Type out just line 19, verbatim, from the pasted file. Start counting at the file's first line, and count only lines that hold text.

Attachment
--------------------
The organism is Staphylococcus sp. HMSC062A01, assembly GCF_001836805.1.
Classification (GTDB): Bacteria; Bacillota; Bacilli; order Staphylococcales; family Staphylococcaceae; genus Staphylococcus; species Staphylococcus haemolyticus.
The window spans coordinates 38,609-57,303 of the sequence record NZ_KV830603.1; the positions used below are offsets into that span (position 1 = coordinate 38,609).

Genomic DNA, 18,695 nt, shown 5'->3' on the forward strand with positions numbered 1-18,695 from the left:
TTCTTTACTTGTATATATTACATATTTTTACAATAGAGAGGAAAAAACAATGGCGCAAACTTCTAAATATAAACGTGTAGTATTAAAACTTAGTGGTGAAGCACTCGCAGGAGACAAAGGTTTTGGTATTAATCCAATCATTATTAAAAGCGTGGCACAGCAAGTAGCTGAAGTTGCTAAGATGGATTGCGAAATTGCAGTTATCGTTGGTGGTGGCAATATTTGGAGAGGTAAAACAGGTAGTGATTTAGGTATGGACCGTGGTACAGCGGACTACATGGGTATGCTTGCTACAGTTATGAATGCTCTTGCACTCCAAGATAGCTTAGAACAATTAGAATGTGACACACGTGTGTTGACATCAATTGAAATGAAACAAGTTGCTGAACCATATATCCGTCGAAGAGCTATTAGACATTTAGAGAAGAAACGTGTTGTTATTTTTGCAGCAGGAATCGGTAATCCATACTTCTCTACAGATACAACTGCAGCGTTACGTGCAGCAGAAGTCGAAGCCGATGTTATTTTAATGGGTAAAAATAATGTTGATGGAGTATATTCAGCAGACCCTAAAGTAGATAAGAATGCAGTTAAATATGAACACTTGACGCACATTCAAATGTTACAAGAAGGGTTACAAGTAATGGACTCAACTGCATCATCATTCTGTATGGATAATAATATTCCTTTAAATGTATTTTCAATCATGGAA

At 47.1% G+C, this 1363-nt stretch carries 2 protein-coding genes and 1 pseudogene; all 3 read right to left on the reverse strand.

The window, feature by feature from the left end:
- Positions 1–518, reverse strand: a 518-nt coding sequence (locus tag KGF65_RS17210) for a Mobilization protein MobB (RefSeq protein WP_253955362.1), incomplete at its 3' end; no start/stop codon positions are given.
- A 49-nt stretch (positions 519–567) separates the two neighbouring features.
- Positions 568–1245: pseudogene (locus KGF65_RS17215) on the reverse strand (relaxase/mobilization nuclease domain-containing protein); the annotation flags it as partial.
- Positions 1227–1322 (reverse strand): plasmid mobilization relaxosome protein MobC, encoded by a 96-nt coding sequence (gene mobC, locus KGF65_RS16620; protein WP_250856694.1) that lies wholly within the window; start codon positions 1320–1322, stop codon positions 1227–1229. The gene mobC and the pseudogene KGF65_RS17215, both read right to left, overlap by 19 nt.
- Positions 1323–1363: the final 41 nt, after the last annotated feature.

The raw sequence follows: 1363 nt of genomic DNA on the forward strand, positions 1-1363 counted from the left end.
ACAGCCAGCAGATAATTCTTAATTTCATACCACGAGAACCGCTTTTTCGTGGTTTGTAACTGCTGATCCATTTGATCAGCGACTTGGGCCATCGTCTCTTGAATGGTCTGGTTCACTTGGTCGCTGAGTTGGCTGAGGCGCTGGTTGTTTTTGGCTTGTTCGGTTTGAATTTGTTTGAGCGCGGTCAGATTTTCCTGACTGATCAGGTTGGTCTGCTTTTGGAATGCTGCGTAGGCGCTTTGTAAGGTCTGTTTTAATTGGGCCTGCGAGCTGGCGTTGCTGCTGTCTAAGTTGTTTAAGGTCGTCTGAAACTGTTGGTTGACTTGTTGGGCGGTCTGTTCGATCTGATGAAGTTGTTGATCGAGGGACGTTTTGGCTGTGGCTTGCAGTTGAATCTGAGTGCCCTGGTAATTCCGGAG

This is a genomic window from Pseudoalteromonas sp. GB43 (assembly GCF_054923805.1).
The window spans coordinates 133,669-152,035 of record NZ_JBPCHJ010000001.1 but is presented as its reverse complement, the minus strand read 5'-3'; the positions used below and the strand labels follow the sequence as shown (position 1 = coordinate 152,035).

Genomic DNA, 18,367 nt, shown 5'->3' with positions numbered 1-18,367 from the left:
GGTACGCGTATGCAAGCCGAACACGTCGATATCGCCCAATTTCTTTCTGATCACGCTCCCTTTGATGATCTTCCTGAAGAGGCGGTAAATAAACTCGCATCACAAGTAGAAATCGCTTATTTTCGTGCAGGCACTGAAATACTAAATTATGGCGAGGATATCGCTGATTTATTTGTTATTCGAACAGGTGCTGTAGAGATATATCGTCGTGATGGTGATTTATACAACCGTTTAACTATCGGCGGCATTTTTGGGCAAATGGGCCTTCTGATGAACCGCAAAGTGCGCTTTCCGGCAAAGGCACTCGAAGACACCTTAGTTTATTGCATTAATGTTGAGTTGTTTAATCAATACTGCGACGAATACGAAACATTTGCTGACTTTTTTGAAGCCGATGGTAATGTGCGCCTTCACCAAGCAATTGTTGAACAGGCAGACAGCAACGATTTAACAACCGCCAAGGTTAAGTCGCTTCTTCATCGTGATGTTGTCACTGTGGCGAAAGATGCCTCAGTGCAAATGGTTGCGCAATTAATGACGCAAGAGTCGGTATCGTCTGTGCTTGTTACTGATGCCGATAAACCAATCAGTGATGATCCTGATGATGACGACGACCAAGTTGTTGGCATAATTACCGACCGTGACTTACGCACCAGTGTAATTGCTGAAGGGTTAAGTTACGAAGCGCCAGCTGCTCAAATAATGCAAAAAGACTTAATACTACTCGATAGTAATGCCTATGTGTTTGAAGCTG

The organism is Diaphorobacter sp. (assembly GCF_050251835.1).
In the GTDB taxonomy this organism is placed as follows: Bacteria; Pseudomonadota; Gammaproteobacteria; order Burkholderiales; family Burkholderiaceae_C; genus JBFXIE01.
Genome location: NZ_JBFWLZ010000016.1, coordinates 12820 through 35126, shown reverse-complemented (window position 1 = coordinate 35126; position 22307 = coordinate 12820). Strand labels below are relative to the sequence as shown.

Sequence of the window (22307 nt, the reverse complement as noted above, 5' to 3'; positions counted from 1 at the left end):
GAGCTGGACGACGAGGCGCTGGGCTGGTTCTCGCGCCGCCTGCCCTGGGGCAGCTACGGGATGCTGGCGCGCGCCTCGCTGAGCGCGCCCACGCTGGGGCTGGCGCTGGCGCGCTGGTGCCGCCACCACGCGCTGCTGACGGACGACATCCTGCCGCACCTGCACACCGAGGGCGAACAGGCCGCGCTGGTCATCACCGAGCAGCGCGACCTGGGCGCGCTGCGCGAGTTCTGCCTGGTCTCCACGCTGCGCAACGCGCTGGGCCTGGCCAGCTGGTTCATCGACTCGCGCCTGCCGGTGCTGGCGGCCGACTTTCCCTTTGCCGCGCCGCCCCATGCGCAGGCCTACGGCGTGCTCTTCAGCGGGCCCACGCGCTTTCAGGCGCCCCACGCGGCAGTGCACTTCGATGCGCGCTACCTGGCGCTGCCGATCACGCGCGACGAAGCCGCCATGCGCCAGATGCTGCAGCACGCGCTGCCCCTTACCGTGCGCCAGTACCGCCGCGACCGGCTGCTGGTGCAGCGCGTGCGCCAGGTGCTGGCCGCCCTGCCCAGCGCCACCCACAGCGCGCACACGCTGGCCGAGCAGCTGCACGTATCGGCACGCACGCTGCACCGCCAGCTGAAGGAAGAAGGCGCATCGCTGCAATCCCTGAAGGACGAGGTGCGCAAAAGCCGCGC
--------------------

The organism is Diaphorobacter sp. (assembly GCF_050251835.1).